The Department of Homeland Security Considers the Trump Administration’s Proposed Changes to H-1B Visa Extension

The Department of Homeland Security Considers the Trump Administration’s Proposed Changes to H-1B Visa Extension

The Department of Homeland Security is considering a new regulation eliminating H-1B visa extensions beyond the current 6-year limit pending permanent labor certification for 365 days or approved I-140 petitions. Included are I-485 Applications to Register Permanent Residence or Adjustment of Status under the American Competitiveness in the 21st Century Act. The current law allows foreign guest workers one three-year extension of the H-1B visa of three-year validity. At the end of those six years, a guest worker with a an I-140 approval or a pending Green Card application has an almost indefinite extension of their H-1B until such applicant’s Green Card application has been processed. The proposed measure is a part of President Donald Trump’s “Buy American, Hire American” initiative promised during his 2016 campaign. It is important to note however that the proposal is in mere discussions and is in no means close to any approval stage.

According to one of the sources revealing the proposed changes in H-1B extensions, “The idea is to create a sort of ‘self-deportation’ of hundreds of thousands of tech workers in the United States to open up those jobs for Americans.”[1] The proposed change if passed would have a dramatic effect on all of the green card applicants. McClatchy, a Washington D.C. news service explained “Lawyers who represent the workers and companies expect lawsuits to be filed if changes to the program were sought without Congressional Approval”

The usual process regarding the passage of this new regulation requires U.S. Congress’s approval. The Trump Administration is currently looking at whether it can use a potential loophole by reinterpreting the “may grant” language of the American Competitiveness in the 21st Century Act to stop making extensions. The American Competitiveness in the 21st Century Act currently allows the administration to extend the H-1B visas for thousands of immigrants beyond the allowed two 3-year terms if a green card is pending.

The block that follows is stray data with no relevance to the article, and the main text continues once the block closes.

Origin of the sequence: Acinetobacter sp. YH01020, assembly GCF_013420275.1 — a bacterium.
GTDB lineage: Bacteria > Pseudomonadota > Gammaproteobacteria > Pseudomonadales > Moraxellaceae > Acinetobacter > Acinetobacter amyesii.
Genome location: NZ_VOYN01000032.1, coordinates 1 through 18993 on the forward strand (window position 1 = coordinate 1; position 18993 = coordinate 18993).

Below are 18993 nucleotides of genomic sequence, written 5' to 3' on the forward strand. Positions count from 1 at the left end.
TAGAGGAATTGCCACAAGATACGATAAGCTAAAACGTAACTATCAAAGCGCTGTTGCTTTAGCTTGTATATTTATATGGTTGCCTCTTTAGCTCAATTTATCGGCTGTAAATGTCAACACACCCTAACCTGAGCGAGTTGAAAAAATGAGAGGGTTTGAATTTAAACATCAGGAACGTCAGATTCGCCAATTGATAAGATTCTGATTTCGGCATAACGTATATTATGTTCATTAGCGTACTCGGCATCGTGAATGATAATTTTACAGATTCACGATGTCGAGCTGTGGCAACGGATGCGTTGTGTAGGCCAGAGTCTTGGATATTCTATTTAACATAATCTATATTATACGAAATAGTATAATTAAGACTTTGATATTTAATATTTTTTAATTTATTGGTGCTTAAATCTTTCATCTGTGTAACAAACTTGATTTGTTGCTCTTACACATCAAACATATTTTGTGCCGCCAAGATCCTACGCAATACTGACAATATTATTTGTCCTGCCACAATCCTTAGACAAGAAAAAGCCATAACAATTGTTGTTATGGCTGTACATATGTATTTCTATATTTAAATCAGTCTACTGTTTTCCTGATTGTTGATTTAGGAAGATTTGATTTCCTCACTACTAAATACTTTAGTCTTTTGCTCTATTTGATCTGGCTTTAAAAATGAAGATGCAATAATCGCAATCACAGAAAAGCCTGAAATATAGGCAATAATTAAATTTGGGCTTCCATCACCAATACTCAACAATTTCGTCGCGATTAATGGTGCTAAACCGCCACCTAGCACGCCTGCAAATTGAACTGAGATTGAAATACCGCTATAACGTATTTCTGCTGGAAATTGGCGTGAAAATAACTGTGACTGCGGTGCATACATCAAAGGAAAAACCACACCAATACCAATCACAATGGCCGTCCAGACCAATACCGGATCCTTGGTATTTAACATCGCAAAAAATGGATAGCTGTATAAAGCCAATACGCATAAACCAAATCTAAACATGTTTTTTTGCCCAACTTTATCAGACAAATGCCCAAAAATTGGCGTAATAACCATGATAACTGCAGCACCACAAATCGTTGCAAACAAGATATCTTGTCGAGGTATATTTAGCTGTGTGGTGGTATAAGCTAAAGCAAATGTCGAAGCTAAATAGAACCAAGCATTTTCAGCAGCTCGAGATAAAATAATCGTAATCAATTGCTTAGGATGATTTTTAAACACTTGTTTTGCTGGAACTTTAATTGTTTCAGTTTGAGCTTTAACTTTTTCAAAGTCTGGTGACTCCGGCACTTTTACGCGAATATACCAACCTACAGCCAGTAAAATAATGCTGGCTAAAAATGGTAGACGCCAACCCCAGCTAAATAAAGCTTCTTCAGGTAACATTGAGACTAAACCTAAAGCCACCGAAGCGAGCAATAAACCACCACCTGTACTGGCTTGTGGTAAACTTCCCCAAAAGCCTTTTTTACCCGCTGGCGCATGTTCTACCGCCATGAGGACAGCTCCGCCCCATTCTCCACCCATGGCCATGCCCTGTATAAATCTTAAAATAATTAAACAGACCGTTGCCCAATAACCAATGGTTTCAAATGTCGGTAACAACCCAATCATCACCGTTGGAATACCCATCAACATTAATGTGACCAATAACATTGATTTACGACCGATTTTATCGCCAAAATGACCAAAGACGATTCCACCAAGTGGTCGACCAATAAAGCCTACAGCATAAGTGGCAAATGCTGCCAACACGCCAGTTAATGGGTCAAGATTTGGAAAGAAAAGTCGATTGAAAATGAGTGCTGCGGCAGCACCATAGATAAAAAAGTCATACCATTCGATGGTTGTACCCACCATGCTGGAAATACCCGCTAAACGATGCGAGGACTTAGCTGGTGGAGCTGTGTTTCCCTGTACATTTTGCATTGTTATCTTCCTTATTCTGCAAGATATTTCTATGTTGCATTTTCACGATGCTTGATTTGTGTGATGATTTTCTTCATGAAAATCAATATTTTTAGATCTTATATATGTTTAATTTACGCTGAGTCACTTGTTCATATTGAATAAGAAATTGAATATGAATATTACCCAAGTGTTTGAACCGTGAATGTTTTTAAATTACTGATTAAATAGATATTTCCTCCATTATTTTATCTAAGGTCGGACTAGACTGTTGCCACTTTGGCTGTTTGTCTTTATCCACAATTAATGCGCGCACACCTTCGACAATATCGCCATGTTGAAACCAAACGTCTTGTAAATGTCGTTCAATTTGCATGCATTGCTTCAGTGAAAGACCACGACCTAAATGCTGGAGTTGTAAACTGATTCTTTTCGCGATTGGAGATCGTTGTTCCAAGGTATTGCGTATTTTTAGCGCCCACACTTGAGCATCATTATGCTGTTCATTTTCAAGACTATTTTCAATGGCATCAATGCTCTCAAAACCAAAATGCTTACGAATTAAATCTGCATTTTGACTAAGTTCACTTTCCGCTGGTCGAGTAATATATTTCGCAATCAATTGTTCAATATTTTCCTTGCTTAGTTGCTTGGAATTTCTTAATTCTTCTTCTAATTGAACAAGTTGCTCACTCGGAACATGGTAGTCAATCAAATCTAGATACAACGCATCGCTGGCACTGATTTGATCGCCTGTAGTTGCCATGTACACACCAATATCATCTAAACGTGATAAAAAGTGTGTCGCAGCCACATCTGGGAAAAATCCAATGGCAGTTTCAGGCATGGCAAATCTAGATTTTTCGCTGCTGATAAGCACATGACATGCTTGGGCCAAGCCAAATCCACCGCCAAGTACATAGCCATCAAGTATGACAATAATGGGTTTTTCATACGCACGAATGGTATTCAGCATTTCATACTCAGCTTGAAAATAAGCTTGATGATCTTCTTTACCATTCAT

As the matter is still in development, there is not much material. What we can do is estimate the effect of the proposal should it pass without Congressional approval. Recently as part of President Trump’s initiative to overhaul the H-1B program including changes to the definition of “specialty occupation,” H-1B cap lottery reform, and the redefinition of employer-employee relationship suggests these changes are a part of a group of changes which will likely not be achieved in 2018. The Trump Administration still faces another hurdle, and that any rule foregoing the usual legislative process requiring Congressional approval will be challenged in federal courts. McClatchy wrote in their article surrounding this topic “Lawyers who represent workers and companies expect lawsuits to be filed if changes to the program were sought without Congressional approval.[2] In this respect, employers of H-1B workers may be able to get temporary restraining orders or a preliminary injunction to stop the enforcement of such rules.

The proposed changes would have a draconian effect on H-1B visa holders. Foreign workers who apply for PERM certification or I-140 approvals will still keep their eligibility for application of permanent residence in the future. In this respect, they will be allowed to provide the required services for employers “off-shore.” Although the Trump Administration aims at improving the rate of American workers obtaining jobs, this proposed change to the H-1B system can result in a significant outsourcing of jobs contradictory to the intent of the change. According to the Times of India, tech savants warn that the effect of the passage of such proposals can result in workers staying home and starting their very own Facebooks and Ubers, something U.S. tech experts have warned is already starting in China. [3]Waiting in the wings as well is the November 2018 Midterm National Election which could very well change the political landscape resulting in a changing of the banners from conservative to progressive which could also affect how the proposed changes are passed or not.